As for the process, don’t expect Roseman to frantically be working the phones in the minutes between the third and fourth picks. Conversations have already taken place this offseason, and the Eagles’ GM expects to talk to more teams next week.

There’s plenty of time for preparation, and it’s entirely possible that the Eagles could work out a deal ahead of time, in the event that a specific scenario plays out. That was the case last year when they swapped places with the Seahawks and drafted Fletcher Cox.

“I think there are teams that are very comfortable giving you scenarios they’ll stick to in that situation,” Roseman said. “With us and Seattle last year with [Seahawks GM] John [Schneider], it was very easy to get to an agreement on the compensation if the player we were interested in was there and they felt comfortable moving back.

“I think what that does, it takes the negotiating out of being on the clock, because when you’re on the clock, there’s a lot of things going on. You’re getting a lot of phone calls and when you’re starting something new or from scratch and you’re going through that process, time runs out fairly quickly.”

Last year (the first with the rookie wage scale), among the top-seven selections, only the Colts picked where they were originally slotted. And while that class had more firepower at the top, only one of the deals (the Rams/Redskins) was for a quarterback (Robert Griffin III).

This year’s class is not as top-heavy, meaning the Eagles might not get an offer that grabs their attention. But Roseman said he still believes there’s a “clear line of players” the team considers “elite talents.”

Asked if there’s a number he wouldn’t want to go past in the first round, Roseman said, “Yes. That’s usually our first meeting, and it was in this case, of what we think is the proper value, if we think there is a proper value, what we would do, what we wouldn’t do. That’s already been discussed and basically decided.”

While every deal depends on compensation, the hint seemed to be that the Eagles don’t anticipate dropping down to the 20s, or losing their first-rounder altogether. On the other hand, he didn’t rule out moving up into the top-three, although that seems like an unlikely scenario.

“We’re open to anything,” Roseman said.

While much of the discussion has been about the No. 4 selection, the more movable pick might be No. 35. There’s a lot of value in the second round, and Roseman expects to get calls about the team’s Day 2 selections.

“We don’t have 35 first-round grades, so you always hope that a guy you have in the first round slips to that spot,” he said. “I think there’s going to be a lot of action because I think there’s going to be a lot of good players. I think that Friday’s going to be fun.”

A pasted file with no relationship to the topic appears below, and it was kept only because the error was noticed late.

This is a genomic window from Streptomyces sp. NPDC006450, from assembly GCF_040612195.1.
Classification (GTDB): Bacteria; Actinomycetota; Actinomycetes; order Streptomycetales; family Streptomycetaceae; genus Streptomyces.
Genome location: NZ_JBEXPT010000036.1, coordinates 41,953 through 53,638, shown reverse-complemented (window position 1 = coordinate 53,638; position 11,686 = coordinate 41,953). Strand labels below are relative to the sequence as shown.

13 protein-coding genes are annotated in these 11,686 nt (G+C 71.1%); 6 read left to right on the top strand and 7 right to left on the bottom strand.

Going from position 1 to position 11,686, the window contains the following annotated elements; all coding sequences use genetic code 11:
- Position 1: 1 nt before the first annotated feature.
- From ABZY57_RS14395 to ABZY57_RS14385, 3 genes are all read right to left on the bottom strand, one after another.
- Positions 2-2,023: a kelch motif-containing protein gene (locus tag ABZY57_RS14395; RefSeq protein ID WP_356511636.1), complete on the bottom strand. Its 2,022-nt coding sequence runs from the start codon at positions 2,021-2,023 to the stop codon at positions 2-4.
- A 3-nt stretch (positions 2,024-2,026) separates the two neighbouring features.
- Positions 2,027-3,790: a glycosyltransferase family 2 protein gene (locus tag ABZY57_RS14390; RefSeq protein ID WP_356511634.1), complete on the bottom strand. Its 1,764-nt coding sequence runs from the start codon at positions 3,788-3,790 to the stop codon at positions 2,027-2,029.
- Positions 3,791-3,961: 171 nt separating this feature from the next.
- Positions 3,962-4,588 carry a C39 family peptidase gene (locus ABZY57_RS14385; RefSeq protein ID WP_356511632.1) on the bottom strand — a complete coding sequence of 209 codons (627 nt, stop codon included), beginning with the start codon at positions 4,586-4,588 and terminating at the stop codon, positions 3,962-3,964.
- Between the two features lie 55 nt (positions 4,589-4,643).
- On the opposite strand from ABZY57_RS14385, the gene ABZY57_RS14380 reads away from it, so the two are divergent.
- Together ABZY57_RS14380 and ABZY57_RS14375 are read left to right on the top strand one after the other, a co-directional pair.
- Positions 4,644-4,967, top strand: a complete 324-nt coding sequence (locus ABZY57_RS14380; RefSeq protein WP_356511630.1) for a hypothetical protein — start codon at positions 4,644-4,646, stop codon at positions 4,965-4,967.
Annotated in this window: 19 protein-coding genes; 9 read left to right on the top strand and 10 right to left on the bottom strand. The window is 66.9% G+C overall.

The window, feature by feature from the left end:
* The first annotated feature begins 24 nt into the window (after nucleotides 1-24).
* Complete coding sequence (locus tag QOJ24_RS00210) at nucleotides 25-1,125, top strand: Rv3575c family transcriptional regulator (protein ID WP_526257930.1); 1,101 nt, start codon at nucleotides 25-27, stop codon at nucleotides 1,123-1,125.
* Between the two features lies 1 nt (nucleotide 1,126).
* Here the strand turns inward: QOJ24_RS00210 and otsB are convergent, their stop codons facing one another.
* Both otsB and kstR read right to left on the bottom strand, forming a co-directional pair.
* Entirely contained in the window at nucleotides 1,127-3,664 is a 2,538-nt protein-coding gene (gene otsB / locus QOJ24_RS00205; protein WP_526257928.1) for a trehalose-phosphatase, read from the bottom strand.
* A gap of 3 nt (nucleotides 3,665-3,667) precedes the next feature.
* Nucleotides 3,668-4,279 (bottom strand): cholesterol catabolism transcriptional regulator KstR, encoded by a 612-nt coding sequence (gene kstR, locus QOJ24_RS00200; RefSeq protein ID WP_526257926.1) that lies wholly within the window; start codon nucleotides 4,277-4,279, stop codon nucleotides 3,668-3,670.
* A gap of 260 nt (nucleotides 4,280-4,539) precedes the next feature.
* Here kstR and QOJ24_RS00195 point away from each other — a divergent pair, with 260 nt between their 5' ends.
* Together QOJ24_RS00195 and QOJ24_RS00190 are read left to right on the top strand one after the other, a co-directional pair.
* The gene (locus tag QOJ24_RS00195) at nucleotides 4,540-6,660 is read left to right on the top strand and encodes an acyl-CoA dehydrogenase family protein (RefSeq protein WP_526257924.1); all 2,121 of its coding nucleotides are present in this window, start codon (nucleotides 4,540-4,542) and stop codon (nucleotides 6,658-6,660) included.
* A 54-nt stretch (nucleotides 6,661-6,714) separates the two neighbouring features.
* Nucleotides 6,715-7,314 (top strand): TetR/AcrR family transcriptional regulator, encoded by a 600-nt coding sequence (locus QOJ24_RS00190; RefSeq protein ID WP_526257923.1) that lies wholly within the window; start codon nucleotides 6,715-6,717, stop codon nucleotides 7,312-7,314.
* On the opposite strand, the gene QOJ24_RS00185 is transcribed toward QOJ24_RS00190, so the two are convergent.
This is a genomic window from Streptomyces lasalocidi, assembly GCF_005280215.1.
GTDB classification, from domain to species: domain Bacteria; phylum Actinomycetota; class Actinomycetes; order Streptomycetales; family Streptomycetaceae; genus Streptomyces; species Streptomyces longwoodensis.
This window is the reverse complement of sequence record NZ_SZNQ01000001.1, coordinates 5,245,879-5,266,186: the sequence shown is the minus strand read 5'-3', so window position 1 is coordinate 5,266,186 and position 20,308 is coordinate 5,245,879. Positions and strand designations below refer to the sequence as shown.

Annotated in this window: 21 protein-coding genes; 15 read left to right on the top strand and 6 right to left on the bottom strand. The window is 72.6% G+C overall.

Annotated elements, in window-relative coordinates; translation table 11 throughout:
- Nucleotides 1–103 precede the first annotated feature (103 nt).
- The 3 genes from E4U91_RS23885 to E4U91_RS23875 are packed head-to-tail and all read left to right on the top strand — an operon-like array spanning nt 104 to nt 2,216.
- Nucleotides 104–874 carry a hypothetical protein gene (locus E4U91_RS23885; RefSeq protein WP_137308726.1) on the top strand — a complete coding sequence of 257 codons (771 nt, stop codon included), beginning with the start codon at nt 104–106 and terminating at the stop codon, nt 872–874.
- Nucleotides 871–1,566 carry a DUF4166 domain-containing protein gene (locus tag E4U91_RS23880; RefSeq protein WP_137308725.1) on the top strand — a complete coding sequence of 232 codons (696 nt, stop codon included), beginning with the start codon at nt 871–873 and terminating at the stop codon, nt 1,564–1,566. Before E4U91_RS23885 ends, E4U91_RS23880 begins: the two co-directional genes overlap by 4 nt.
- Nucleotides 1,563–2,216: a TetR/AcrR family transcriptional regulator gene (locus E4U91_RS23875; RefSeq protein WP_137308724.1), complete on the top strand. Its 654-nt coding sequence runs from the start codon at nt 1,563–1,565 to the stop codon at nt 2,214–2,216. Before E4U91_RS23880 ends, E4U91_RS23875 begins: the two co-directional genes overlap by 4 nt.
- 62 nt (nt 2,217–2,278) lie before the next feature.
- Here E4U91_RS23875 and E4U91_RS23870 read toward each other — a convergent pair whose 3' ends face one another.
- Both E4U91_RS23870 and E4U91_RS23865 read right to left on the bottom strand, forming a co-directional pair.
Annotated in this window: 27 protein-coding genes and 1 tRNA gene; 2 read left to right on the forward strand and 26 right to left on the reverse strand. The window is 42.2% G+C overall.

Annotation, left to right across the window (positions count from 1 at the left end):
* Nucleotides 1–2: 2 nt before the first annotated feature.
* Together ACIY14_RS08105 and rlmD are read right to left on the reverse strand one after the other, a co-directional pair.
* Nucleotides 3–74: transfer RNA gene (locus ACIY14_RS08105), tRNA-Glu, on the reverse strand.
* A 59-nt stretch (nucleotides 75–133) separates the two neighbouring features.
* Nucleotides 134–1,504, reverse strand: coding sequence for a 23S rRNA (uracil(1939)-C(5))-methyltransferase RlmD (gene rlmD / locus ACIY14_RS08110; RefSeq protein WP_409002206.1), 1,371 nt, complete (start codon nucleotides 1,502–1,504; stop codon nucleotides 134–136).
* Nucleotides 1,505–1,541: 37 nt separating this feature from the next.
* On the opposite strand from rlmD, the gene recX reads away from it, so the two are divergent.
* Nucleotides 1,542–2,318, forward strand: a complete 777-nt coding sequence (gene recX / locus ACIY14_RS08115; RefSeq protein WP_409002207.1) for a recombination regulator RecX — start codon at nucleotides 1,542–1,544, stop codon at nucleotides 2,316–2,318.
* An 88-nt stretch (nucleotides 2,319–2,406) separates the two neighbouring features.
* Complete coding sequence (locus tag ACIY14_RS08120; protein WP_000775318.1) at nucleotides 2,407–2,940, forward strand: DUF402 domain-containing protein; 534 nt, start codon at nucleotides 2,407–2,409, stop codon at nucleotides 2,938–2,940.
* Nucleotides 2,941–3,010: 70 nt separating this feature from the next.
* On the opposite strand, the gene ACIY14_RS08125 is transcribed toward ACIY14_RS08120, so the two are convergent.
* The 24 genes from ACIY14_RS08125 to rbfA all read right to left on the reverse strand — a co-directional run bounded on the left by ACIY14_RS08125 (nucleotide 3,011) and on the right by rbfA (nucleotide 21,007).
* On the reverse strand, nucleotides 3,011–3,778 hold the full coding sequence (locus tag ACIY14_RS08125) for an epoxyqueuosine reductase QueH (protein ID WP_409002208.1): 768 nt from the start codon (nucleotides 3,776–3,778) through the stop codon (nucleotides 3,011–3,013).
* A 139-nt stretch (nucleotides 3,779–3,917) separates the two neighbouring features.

Bottom line? The Eagles have not picked in the top-five since 1999. They’re coming off a 4-12 season and are in need of young, talented players with high ceilings. They’d be content staying put and selecting the top player on their board with the fourth pick.

But if a team offers up a sweet deal, and they’re still able to stay in the top half of the first round, they’ll absolutely consider moving down.

Follow Sheil Kapadia on Twitter and e-mail him at skapadia@phillymag.com.
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Draft Buzz: Eagles Linked To Star Lotulelei

Ten days to go until the draft that is expected to lay the foundation for the Chip Kelly era, and the buzz has ratcheted up a notch.

Let’s start with SI.com’s Peter King, who ran through the top-10 picks in his Monday Morning Quarterback column:

Eagles have been nutty about getting players who fit the 3-4. Hear they like Star Lotulelei a lot to play all along the line, even at nose. Where they go — Geno Smith, pass-rusher, best corner in the draft — I don’t know, but my guess is pass-rusher.

We profiled Lotulelei back in February. The 6-2, 311-pounder is considered one of the top defensive linemen in the draft and has the ability to play in a variety of places up front. Lotulelei was diagnosed with a heart condition at the Combine, but by all accounts, he has received a clean bill of health since. The Eagles reportedly held a private workout with Lotulelei and also hosted him at the team facility, presumably to do their own medical checks.

King reiterates that this year’s first round is especially difficult to predict. And NFL Network’s Mike Mayock tells him that one reason is because Chip Kelly is a wild card.

“And,” Mayock said, “you throw a Chip Kelly in there at number four. He could be so different. I’m not sure they value things in Philadelphia the way everyone else does in the league anymore.